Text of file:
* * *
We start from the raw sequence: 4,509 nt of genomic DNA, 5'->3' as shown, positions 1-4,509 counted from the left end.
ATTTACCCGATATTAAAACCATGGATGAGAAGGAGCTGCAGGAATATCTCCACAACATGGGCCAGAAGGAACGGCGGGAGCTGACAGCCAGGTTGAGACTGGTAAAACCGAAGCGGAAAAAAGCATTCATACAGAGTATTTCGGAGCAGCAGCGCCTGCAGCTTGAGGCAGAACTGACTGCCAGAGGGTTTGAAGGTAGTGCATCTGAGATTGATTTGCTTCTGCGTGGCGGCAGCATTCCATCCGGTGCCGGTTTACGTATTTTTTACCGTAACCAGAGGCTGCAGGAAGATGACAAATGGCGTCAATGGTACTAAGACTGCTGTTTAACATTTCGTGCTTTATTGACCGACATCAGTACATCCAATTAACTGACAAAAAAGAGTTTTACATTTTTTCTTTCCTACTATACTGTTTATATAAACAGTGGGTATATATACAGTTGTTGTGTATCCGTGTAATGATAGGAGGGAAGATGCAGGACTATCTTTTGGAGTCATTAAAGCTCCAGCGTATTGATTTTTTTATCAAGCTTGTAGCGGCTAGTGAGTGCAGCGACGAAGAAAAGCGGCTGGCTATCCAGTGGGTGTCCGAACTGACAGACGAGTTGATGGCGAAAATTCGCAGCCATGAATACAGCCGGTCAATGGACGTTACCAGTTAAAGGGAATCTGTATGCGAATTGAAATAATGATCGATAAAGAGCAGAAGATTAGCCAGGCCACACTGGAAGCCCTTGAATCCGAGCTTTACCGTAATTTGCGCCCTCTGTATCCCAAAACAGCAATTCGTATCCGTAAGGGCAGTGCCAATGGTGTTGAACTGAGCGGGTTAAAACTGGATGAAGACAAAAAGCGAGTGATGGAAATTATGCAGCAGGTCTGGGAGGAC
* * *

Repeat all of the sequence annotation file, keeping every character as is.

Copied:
We start from the raw sequence: 4,509 nt of genomic DNA, 5'->3' as shown, positions 1-4,509 counted from the left end.
ATTTACCCGATATTAAAACCATGGATGAGAAGGAGCTGCAGGAATATCTCCACAACATGGGCCAGAAGGAACGGCGGGAGCTGACAGCCAGGTTGAGACTGGTAAAACCGAAGCGGAAAAAAGCATTCATACAGAGTATTTCGGAGCAGCAGCGCCTGCAGCTTGAGGCAGAACTGACTGCCAGAGGGTTTGAAGGTAGTGCATCTGAGATTGATTTGCTTCTGCGTGGCGGCAGCATTCCATCCGGTGCCGGTTTACGTATTTTTTACCGTAACCAGAGGCTGCAGGAAGATGACAAATGGCGTCAATGGTACTAAGACTGCTGTTTAACATTTCGTGCTTTATTGACCGACATCAGTACATCCAATTAACTGACAAAAAAGAGTTTTACATTTTTTCTTTCCTACTATACTGTTTATATAAACAGTGGGTATATATACAGTTGTTGTGTATCCGTGTAATGATAGGAGGGAAGATGCAGGACTATCTTTTGGAGTCATTAAAGCTCCAGCGTATTGATTTTTTTATCAAGCTTGTAGCGGCTAGTGAGTGCAGCGACGAAGAAAAGCGGCTGGCTATCCAGTGGGTGTCCGAACTGACAGACGAGTTGATGGCGAAAATTCGCAGCCATGAATACAGCCGGTCAATGGACGTTACCAGTTAAAGGGAATCTGTATGCGAATTGAAATAATGATCGATAAAGAGCAGAAGATTAGCCAGGCCACACTGGAAGCCCTTGAATCCGAGCTTTACCGTAATTTGCGCCCTCTGTATCCCAAAACAGCAATTCGTATCCGTAAGGGCAGTGCCAATGGTGTTGAACTGAGCGGGTTAAAACTGGATGAAGACAAAAAGCGAGTGATGGAAATTATGCAGCAGGTCTGGGAGGAC